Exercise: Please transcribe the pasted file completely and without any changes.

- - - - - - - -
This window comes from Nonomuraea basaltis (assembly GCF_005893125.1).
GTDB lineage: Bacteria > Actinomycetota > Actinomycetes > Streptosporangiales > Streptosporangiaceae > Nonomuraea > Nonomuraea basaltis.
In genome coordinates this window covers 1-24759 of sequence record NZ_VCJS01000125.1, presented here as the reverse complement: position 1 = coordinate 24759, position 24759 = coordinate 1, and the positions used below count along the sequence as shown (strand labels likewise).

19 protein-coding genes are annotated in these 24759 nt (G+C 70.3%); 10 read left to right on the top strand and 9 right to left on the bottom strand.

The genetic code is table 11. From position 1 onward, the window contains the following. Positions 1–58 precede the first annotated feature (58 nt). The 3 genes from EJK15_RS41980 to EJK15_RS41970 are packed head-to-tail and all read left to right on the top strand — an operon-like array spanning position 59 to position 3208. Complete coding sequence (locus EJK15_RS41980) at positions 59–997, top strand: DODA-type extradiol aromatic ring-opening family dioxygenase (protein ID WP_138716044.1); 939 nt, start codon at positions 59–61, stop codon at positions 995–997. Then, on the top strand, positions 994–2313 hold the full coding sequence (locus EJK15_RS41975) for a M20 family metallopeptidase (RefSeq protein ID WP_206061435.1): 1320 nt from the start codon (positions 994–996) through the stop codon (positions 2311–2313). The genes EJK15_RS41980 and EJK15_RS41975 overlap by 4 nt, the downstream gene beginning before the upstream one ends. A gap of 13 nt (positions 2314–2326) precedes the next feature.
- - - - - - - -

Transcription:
This window comes from Nonomuraea basaltis (assembly GCF_005893125.1).
GTDB lineage: Bacteria > Actinomycetota > Actinomycetes > Streptosporangiales > Streptosporangiaceae > Nonomuraea > Nonomuraea basaltis.
In genome coordinates this window covers 1-24759 of sequence record NZ_VCJS01000125.1, presented here as the reverse complement: position 1 = coordinate 24759, position 24759 = coordinate 1, and the positions used below count along the sequence as shown (strand labels likewise).

19 protein-coding genes are annotated in these 24759 nt (G+C 70.3%); 10 read left to right on the top strand and 9 right to left on the bottom strand.

The genetic code is table 11. From position 1 onward, the window contains the following. Positions 1–58 precede the first annotated feature (58 nt). The 3 genes from EJK15_RS41980 to EJK15_RS41970 are packed head-to-tail and all read left to right on the top strand — an operon-like array spanning position 59 to position 3208. Complete coding sequence (locus EJK15_RS41980) at positions 59–997, top strand: DODA-type extradiol aromatic ring-opening family dioxygenase (protein ID WP_138716044.1); 939 nt, start codon at positions 59–61, stop codon at positions 995–997. Then, on the top strand, positions 994–2313 hold the full coding sequence (locus EJK15_RS41975) for a M20 family metallopeptidase (RefSeq protein ID WP_206061435.1): 1320 nt from the start codon (positions 994–996) through the stop codon (positions 2311–2313). The genes EJK15_RS41980 and EJK15_RS41975 overlap by 4 nt, the downstream gene beginning before the upstream one ends. A gap of 13 nt (positions 2314–2326) precedes the next feature.